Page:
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In January 2016 Level 3 Communications (Level 3) and Google announced an agreement to exchange traffic between their networks on a settlement-free bit-mile basis. Ovum believes this type of peering arrangement can improve the quality of service by reducing delays and improving reliability. This is particularly important for traffic from OTT content providers and other new media customers dependent on the timely delivery of large volumes of content.

Bit-mile peering addresses network traffic load balancing

For several years, Level 3 has negotiated interconnection agreements based on bit-mile measures, in which two backbone providers agree to exchange traffic measured through a combination of volume and distance between the points of origination/destination and interconnection. In December 2012, TW Telecom (which was subsequently acquired by Level 3) signed a long-term bit-mile interconnection agreement with Level 3. XO Communications did the same in January 2013.

Ovum endorses the bit-mile approach to peering because it encourages the deployment and use of interconnection points in locations that shorten traffic routes, thereby reducing transit delays and improving reliability for customers. The bit-mile approach also improves carriers’ load-balancing capability. We believe that other tier-1 and tier-2 carriers, other communications service providers (CSPs), and large OTTs should switch to using bit-mile peering for the efficient exchange of their growing volumes of Internet traffic.

The January 2016 contract between Level 3 and Google follows their September 2015 deal to give Google Cloud Platform customers access to Level 3’s content delivery network (CDN) services through CDN Interconnect, part of the Google Cloud Interconnect family of products. This Google product offers its customers the ability to use Level 3's CDN to distribute cloud-based content as close as possible to end users, which improves end-user experience by increasing speed and quality of delivery. With the bit-mile peering arrangement, Google and Level 3 will be better able to manage their traffic and the costs incurred to deliver it.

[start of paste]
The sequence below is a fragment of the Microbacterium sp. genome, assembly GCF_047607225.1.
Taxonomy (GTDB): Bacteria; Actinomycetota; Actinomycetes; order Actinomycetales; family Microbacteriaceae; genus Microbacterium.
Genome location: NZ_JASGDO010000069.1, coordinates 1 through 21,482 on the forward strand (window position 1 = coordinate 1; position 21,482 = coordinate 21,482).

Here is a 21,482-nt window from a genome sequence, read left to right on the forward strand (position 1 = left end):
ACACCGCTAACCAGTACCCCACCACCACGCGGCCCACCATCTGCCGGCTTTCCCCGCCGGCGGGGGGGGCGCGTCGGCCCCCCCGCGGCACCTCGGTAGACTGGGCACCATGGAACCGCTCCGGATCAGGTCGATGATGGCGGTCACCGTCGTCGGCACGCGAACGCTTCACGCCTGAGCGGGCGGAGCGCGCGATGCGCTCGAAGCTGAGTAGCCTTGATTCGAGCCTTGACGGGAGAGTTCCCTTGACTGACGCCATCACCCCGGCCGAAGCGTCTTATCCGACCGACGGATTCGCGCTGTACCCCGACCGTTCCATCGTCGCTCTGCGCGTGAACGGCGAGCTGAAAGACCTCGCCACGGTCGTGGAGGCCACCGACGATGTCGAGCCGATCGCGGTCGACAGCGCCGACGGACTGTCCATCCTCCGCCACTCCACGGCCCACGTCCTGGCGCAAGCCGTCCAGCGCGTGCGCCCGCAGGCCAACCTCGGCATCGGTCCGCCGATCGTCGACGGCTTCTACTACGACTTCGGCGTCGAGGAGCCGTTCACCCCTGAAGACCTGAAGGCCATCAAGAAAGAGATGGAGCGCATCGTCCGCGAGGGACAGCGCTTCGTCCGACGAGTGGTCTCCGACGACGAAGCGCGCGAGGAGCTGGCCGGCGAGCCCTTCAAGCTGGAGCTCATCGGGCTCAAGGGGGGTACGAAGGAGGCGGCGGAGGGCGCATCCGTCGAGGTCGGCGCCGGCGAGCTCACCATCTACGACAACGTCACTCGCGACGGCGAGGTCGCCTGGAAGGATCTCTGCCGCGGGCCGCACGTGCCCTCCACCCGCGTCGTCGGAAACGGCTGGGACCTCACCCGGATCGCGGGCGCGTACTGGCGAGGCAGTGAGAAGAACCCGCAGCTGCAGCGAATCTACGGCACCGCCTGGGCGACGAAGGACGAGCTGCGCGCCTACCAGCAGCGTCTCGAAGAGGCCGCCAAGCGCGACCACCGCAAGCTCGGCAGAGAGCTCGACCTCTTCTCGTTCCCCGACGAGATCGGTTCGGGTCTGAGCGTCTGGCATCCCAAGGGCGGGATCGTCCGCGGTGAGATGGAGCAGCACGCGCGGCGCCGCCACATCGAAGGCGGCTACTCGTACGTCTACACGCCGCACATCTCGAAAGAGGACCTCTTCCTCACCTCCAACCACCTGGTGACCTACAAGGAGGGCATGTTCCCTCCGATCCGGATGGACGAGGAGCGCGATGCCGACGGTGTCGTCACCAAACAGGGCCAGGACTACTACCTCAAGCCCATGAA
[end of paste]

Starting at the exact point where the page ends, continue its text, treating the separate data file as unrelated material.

For Level 3 and Google – both of which have growing access infrastructure – the deal extends the benefits of bit-mile peering into the last mile. However, we believe access providers and CSPs with smaller reach will have a more difficult time negotiating these types of contracts because of the asymmetry of traffic exchanged, measured in bit-miles.


Further reading

OTT Media Companies: An Important Opportunity for Wholesale Carries, TE0012-000565 (January 2016)

“Level 3 is moving beyond the TW Telecom integration and becoming ‘one’ global carrier, TE0005-000728 (July 2015)

Google: Network and Technology Profile, TE0006-001064 (May 2015)

“Level 3 to acquire TW Telecom,” TE0012-000508 (June 2014)

IP Peering and Transit: Critically Important Wholesale Relationships, TE012-000463 (June 2013)


David James, Practice Leader, Wholesale Telecoms

H. Paris Burstyn, Senior Analyst, Wholesale Telecoms

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